Penang Emergency Teams On High Alert Over Potential Landslides

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GEORGE TOWN: Emergency support teams in Penang are fully prepared to handle landslides and flash floods during the current spell of wet weather.


At Penang Hill in Ayer Itam, members of the Penang Hill Maintenance and Landscape Unit are carrying out routine checks daily.

Penang Hill Corporation general manager Datuk Cheok Lay Leng said 24 staff members were tasked to monitor areas prone to landslides on the hill each day.

“Ever since the storm in November 2017, we have been on full alert whenever there is heavy rain or wind, and are preparing our teams.

“Every day, our teams will go around the hills to monitor the hotspots for landslides. And if they come across situations such as clogged drains or fallen tree branches, they would attend to them immediately,” he said.

Cheok said the teams were geared to tackle situations arising from these wet monsoon season.

Local residents who join their maintenance operations occasionally are also on full alert.

“Some of the residents here volunteered to join us when we clean areas and drains of fallen branches, leaves and debris,” he said.

“We are all extra cautious, especially this rainy season as clogged drains could easily cause soil erosion.

“When drains are clogged, water would overflow and splash onto the slopes, which is very damaging and would lead to soil erosion, so we pay extra attention to these things even though they may seem minor,” he added.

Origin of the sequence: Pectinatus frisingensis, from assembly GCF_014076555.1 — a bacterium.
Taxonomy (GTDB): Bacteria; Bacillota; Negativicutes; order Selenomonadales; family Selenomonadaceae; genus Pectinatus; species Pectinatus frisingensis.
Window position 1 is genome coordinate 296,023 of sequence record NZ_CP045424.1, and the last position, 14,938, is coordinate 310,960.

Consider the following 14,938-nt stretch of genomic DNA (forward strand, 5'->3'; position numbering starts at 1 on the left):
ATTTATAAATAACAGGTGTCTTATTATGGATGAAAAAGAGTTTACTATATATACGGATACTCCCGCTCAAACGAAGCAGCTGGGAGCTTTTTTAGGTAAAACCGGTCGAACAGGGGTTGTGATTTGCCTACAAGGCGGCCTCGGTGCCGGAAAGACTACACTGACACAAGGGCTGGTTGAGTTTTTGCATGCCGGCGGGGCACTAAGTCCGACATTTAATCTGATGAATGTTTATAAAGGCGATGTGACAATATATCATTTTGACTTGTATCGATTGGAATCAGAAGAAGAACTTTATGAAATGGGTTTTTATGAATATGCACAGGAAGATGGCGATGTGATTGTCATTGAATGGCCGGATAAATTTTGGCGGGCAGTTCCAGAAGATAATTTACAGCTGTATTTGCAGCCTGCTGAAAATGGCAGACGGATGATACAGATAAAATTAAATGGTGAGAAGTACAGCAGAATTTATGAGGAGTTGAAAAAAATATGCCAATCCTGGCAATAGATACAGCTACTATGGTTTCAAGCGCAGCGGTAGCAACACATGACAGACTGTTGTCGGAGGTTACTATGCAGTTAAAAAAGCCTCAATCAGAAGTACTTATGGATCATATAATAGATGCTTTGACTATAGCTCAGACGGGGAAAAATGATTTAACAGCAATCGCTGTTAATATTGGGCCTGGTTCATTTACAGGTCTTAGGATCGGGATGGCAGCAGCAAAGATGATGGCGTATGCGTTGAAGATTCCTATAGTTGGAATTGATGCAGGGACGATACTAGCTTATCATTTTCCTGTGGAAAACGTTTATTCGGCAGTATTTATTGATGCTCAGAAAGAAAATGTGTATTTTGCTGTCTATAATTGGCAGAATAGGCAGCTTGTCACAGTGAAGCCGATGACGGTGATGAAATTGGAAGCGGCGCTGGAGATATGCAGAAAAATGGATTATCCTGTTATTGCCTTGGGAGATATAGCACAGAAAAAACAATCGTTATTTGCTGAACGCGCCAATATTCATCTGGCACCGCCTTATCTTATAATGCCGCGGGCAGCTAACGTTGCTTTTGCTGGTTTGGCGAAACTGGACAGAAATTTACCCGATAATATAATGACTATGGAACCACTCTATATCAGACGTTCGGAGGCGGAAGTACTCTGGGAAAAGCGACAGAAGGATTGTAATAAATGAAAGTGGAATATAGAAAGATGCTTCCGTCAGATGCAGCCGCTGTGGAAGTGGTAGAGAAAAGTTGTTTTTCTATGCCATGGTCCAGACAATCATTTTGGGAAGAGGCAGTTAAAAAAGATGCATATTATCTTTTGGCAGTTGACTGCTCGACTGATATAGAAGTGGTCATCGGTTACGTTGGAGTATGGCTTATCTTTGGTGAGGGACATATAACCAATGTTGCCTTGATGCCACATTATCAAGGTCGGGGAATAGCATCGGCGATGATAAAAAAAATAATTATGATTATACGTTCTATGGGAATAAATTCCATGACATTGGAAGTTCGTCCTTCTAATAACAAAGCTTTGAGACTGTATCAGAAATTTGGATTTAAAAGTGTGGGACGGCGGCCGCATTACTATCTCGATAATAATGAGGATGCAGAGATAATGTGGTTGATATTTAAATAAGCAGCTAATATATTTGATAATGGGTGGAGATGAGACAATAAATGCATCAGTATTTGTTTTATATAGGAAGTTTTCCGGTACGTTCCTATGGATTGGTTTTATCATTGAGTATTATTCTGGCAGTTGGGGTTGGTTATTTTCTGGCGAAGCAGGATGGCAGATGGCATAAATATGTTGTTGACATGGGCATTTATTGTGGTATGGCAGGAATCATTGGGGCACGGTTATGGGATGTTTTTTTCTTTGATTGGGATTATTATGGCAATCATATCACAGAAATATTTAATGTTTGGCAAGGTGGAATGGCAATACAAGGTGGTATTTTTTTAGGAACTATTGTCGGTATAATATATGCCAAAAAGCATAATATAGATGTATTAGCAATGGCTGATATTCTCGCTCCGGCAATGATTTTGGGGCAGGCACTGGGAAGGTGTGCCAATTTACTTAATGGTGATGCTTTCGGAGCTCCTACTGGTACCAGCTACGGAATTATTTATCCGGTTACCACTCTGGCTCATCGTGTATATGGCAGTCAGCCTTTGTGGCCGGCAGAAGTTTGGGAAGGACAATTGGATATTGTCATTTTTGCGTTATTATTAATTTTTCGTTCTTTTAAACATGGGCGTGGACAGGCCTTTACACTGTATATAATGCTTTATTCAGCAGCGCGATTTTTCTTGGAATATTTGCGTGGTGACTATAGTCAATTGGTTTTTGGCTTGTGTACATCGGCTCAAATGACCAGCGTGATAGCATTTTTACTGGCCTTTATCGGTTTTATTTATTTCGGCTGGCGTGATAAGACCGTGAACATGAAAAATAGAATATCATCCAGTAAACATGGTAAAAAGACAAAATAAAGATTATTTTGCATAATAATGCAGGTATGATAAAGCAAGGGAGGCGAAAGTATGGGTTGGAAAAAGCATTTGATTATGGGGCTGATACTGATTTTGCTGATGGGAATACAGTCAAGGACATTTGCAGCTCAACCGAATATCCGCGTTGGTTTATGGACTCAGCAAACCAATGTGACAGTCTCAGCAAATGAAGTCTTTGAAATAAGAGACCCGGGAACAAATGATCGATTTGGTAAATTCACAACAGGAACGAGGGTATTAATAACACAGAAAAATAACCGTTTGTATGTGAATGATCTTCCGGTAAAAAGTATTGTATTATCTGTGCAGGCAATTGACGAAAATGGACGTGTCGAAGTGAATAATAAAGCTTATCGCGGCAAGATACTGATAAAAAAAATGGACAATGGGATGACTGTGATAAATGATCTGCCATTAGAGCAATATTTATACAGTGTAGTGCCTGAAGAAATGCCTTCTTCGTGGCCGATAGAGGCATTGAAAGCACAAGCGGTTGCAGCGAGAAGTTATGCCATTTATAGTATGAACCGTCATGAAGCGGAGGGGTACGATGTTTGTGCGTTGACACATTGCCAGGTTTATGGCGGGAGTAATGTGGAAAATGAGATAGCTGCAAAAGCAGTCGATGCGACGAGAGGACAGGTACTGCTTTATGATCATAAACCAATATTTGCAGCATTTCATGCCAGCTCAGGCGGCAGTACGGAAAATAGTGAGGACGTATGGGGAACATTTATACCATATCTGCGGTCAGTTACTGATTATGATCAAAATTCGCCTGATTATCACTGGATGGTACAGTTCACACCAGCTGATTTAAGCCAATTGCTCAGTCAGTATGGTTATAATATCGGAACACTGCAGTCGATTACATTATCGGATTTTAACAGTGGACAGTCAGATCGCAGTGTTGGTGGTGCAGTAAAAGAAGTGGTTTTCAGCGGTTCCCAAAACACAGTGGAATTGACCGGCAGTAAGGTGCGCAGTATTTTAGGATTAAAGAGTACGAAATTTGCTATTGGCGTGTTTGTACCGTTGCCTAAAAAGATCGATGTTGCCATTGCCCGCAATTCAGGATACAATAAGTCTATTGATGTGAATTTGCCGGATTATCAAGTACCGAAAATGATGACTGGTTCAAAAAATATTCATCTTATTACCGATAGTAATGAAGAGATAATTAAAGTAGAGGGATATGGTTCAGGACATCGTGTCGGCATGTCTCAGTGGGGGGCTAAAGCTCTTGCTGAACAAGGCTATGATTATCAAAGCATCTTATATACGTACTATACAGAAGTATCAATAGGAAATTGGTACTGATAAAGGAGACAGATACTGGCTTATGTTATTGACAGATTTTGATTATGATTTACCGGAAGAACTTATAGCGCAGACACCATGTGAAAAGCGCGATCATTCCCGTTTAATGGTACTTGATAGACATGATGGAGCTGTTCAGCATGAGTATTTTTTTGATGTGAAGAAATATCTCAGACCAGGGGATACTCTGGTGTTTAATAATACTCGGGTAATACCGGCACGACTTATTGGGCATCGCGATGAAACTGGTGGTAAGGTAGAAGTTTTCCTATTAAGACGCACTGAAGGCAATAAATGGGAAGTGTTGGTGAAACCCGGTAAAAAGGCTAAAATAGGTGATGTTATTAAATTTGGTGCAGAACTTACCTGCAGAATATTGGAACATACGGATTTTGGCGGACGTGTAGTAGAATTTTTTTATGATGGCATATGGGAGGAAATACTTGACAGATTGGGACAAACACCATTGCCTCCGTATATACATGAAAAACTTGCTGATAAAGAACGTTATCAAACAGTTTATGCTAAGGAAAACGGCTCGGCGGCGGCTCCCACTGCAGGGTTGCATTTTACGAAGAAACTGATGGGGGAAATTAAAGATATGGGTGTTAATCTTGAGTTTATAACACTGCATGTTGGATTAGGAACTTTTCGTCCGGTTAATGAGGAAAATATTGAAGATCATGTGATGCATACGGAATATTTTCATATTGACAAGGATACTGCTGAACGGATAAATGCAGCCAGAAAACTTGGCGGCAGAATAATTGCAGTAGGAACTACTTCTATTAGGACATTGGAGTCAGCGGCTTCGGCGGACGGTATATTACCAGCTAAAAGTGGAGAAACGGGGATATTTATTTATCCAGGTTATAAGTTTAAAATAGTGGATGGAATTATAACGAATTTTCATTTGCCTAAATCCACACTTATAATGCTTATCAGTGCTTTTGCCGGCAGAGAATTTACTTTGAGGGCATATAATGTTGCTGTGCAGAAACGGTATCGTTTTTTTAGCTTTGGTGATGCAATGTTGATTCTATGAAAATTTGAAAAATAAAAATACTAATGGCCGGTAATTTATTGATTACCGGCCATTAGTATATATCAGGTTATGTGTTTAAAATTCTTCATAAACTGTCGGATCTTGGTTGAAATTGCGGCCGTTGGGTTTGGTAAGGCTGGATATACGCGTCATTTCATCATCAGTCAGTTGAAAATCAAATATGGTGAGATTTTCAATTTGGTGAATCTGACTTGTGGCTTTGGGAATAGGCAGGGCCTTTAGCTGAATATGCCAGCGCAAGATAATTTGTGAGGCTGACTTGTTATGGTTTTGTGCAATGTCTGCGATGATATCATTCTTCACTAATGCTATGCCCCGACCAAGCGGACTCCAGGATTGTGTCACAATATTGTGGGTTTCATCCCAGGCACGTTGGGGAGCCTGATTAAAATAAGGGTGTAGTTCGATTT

Meanwhile, state environment committee chairman Phee Boon Poh said the state depended on officers on the ground and cooperation from all teams.

“But in terms of logistics and planning, we are ready,” he said.

State public works, utilities and flood mitigation committee chairman Zairil Khir Johari said in the meantime, the state was not aware of any major landslides.


“If there are any reported, we will mobilise the teams,” he said.

On Nov 4, 2017, Penang was hit by a series of floods that caused landslides and uprooted over 100 trees. Roads were closed down and there was damage to homes, vehicles, public property and infrastructures.

The disaster, touted as the worst in 30 years, claimed seven lives and forced over 3,500 people to be evacuated as the state was inundated by up to 4m of water after the 18-hour storm.

At Penang Hill, it was reported that over 300 landslides occurred in 2017.

Meanwhile, Penang Island City Council (MBPP) has clarified that the works being carried out along steep slopes in Mount Erskine opposite Mont Residence Apartments here were for a connecting road.

In a statement, the MBPP said the works included slope stabilisation and a proposed road that would pass through land belonging to the state government.

“The construction work by the developer is to mitigate the traffic impact due to the new development and to ease traffic at the Persiaran Halia area.

“It is expected to be completed by mid-2020,” it said.

“The road construction project site will pass through the contour area of 76.2m and on a gradient of above 25° gradient.

“The state policy under the Penang Structure Plan has classified the project as a special project,” the statement said, adding that geotechnical engineers were responsible to supervise and monitor the work at all time.

The MBPP was responding to concerns raised by Sahabat Alam Malaysia and nearby residents on the earthworks and hill-cutting along steep slopes at Mount Erskine. -The Star

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